When it comes to Spanish cuisine, few dishes are as iconic and delicious as cochinillo segoviano. This traditional dish hails from the city of Segovia in central Spain and is renowned for its succulent and tender roasted suckling pig. In this article, we will explore the history, preparation, and cultural significance of cochinillo segoviano, as well as provide a step-by-step recipe for you to try at home.

The Origins of Cochinillo Segoviano

The origins of cochinillo segoviano can be traced back to ancient Roman times. The Romans, known for their culinary prowess, introduced the concept of roasting whole animals on a spit. This technique was later adopted by the Moors during their occupation of the Iberian Peninsula.

However, it was in Segovia that the art of roasting suckling pig truly flourished. The city’s strategic location, situated between Madrid and Valladolid, made it a popular stop for travelers and merchants. As a result, Segovia became a melting pot of different cultures and culinary traditions.

Legend has it that the tradition of cochinillo segoviano began during the reign of Queen Isabella I of Castile in the late 15th century. The queen, impressed by the succulent taste of roasted suckling pig, declared it the official dish of the royal court. From that moment on, cochinillo segoviano became synonymous with luxury and indulgence.

The Preparation Process

Preparing cochinillo segoviano is a labor of love that requires skill, patience, and attention to detail. The key to achieving the perfect balance of crispy skin and tender meat lies in the preparation process.

1. Sourcing the Pig

The first step in preparing cochinillo segoviano is sourcing a high-quality suckling pig. Traditionally, the pig should weigh no more than 4-5 kilograms and be no older than 21 days. The piglets are typically fed on their mother’s milk, resulting in tender and flavorful meat.

2. Seasoning and Trussing

Once the pig has been sourced, it is thoroughly cleaned and seasoned with salt and pepper. Some chefs also add garlic and fresh herbs, such as rosemary or thyme, to enhance the flavor. The pig is then trussed, ensuring that it retains its shape during the cooking process.

3. Slow Roasting

The next step is the slow roasting process, which is crucial to achieving the desired texture and flavor. Traditionally, cochinillo segoviano is cooked in a wood-fired oven known as a “horno de leña.” The oven is heated to a high temperature, around 250 degrees Celsius, and the pig is placed on a metal cross-shaped rack called a “cruz de asar.”

The pig is then roasted for approximately 3-4 hours, during which time it is basted with its own juices to ensure even cooking and to develop a crispy golden skin. The result is a succulent and flavorful dish that is tender on the inside and crispy on the outside.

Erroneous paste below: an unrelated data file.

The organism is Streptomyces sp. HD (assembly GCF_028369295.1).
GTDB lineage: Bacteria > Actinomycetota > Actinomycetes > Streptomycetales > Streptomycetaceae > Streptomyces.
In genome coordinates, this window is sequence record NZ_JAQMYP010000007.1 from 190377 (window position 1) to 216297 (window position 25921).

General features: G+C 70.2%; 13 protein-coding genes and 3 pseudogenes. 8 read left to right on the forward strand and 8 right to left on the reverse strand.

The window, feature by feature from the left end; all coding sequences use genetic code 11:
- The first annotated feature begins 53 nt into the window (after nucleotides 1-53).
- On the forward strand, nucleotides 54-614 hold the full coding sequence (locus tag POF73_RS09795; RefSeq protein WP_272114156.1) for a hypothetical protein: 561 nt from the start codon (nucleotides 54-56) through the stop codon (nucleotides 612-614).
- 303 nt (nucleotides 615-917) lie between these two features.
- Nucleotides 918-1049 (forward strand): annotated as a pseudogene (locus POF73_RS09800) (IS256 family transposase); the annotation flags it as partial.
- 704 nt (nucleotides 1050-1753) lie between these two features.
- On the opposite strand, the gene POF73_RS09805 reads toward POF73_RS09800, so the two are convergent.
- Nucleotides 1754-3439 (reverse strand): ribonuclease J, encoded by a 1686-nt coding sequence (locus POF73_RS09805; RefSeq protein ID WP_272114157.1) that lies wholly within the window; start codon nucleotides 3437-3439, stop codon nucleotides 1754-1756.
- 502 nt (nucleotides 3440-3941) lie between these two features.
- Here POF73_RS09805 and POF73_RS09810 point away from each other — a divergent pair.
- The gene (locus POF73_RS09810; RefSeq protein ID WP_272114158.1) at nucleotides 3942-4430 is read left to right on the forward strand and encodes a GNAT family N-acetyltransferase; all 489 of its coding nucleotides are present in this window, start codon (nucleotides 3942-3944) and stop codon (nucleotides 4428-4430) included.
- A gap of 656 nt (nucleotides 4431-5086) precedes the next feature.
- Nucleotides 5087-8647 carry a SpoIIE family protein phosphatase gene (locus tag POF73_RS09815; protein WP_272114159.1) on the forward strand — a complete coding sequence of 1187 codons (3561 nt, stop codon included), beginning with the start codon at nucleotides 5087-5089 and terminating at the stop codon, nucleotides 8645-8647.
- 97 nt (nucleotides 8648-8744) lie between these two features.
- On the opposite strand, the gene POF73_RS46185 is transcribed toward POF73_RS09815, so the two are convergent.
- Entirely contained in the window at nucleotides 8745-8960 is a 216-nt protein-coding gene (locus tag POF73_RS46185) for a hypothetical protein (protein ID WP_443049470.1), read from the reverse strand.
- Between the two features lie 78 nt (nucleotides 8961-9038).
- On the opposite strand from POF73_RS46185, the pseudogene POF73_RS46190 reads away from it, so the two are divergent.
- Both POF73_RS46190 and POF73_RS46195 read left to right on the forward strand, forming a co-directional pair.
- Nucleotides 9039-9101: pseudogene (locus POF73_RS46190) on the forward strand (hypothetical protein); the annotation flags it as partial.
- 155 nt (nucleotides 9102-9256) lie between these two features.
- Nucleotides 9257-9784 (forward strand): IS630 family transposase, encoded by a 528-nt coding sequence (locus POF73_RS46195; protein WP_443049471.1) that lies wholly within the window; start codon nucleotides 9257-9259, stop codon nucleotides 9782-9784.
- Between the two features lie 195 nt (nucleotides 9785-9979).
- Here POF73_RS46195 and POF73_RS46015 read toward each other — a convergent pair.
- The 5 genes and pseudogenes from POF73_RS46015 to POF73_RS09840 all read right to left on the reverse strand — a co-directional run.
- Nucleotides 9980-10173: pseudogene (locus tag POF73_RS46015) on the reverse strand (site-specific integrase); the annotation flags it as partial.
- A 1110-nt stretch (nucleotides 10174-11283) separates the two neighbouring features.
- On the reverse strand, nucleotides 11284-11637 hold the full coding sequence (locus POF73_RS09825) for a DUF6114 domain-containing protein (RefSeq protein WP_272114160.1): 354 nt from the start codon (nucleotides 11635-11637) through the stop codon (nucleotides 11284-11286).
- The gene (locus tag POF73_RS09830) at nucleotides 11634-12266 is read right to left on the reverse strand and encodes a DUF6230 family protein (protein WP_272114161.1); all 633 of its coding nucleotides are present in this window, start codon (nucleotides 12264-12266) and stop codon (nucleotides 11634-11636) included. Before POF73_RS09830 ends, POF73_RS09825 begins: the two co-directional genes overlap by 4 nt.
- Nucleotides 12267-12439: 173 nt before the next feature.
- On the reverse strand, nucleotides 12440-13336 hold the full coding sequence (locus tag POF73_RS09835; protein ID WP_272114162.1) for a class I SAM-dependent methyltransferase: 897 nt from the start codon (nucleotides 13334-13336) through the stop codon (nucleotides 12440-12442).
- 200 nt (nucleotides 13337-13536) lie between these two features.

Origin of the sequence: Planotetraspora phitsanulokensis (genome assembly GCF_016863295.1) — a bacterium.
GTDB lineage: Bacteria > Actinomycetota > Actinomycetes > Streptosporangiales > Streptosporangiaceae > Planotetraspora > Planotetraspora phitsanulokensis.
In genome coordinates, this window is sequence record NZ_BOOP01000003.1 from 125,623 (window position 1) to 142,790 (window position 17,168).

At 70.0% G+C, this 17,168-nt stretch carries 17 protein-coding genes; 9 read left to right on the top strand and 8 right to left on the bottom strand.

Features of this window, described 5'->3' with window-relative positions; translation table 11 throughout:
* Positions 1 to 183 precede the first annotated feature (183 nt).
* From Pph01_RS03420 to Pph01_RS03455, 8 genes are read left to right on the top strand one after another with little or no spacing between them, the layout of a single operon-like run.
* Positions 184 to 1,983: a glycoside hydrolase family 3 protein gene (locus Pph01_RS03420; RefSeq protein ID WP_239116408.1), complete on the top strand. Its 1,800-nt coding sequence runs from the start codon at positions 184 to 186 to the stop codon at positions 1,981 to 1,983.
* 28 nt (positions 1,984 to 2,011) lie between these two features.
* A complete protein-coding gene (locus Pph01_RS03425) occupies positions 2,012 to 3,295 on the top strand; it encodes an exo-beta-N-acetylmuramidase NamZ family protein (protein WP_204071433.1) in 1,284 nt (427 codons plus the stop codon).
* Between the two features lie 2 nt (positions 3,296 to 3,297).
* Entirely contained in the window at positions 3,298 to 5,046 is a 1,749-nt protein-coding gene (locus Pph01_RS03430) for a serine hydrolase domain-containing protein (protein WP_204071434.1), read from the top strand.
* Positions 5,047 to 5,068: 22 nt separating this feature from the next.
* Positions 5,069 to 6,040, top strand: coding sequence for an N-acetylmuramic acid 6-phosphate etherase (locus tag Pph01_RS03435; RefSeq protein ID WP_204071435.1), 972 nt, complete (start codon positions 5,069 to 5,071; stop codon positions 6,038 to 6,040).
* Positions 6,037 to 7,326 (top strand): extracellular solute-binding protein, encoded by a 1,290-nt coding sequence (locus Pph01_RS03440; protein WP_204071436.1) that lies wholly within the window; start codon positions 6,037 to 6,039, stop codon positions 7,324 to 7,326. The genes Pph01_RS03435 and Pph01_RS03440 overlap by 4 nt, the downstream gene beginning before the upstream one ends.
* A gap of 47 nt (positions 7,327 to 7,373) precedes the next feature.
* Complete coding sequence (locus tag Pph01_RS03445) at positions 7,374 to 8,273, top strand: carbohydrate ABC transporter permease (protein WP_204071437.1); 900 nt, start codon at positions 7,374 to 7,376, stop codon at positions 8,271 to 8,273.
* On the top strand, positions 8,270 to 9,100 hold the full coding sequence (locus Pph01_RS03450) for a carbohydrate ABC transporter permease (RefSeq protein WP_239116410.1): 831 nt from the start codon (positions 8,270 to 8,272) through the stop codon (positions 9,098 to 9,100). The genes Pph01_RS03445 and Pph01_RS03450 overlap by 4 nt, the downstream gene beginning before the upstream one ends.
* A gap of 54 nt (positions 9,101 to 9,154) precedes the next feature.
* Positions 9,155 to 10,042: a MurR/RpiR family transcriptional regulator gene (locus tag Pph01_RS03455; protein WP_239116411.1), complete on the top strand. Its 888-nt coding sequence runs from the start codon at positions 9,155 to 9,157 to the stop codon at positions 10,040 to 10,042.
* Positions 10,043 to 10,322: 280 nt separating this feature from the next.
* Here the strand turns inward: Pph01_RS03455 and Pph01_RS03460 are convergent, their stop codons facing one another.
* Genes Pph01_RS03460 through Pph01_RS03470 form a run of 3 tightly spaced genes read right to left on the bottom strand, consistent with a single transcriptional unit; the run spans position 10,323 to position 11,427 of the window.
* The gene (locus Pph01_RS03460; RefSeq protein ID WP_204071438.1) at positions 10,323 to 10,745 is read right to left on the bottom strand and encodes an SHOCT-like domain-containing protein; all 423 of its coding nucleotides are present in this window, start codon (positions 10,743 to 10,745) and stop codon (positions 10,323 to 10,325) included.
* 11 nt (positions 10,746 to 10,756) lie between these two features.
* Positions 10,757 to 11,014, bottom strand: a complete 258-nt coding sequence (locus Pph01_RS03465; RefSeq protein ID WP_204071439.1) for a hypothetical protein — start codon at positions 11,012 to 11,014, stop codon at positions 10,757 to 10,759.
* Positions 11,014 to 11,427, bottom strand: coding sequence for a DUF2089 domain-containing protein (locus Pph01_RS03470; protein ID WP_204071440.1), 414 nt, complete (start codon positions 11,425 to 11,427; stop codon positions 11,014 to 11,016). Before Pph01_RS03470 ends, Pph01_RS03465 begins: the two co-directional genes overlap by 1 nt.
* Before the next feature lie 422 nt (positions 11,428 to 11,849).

The Cultural Significance

Cochinillo segoviano holds a special place in Spanish culture and is often associated with celebrations and special occasions. It is a dish that brings people together, symbolizing abundance, hospitality, and tradition.

In Segovia, the annual “Concurso Nacional de Cochinillo Asado” (National Roasted Suckling Pig Competition) is held to honor the art of cochinillo segoviano. Chefs from all over Spain gather to showcase their skills and compete for the title of the best cochinillo.

Furthermore, cochinillo segoviano has gained international recognition and has become a must-try dish for tourists visiting Spain. Many restaurants in major cities, such as Madrid and Barcelona, offer cochinillo segoviano on their menus, allowing visitors to experience the rich flavors and traditions of Spanish cuisine.

Recipe: Cochinillo Segoviano

Now that we have explored the history and cultural significance of cochinillo segoviano, it’s time to try our hand at preparing this delectable dish. Here is a step-by-step recipe for you to follow:


  • 1 suckling pig (4-5 kilograms)
  • Salt and pepper to taste
  • 4 cloves of garlic, minced
  • Fresh rosemary or thyme


  1. Preheat your oven to 250 degrees Celsius.
  2. Clean the suckling pig thoroughly, removing any excess fat or organs.
  3. Season the pig with salt, pepper, minced garlic, and fresh herbs.
  4. Truss the pig, ensuring that it retains its shape during cooking.
  5. Place the pig on a metal cross-shaped rack and transfer it to the preheated oven.
  6. Roast the pig for approximately 3-4 hours, basting it with its own juices every 30 minutes.
  7. Once the pig is cooked, remove it from the oven and let it rest for 10-15 minutes before carving.
  8. Serve the cochinillo segoviano with roasted potatoes and a side of seasonal vegetables.


1. Can I use a regular oven to cook cochinillo segoviano?

Yes, you can use a regular oven to cook cochinillo segoviano. However, it is important to preheat the oven to a high temperature, around 250 degrees Celsius, to achieve the desired crispy skin.

2. Can I substitute the suckling pig with another type of meat?

While cochinillo segoviano traditionally uses suckling pig, you can experiment with other types of meat, such as lamb or chicken. However, keep in mind that the cooking times and flavors may vary.

3. What is the best way to achieve crispy skin?

The key to achieving crispy skin is to roast the pig at a high temperature and to baste it with its own juices regularly. This will help to render the fat and develop a golden and crispy crust.

4. Can I prepare cochinillo segoviano in advance?

Cochinillo segoviano is best enjoyed fresh out of the oven. However, if you need to prepare it in advance, you can roast the pig and then reheat it in the oven just before


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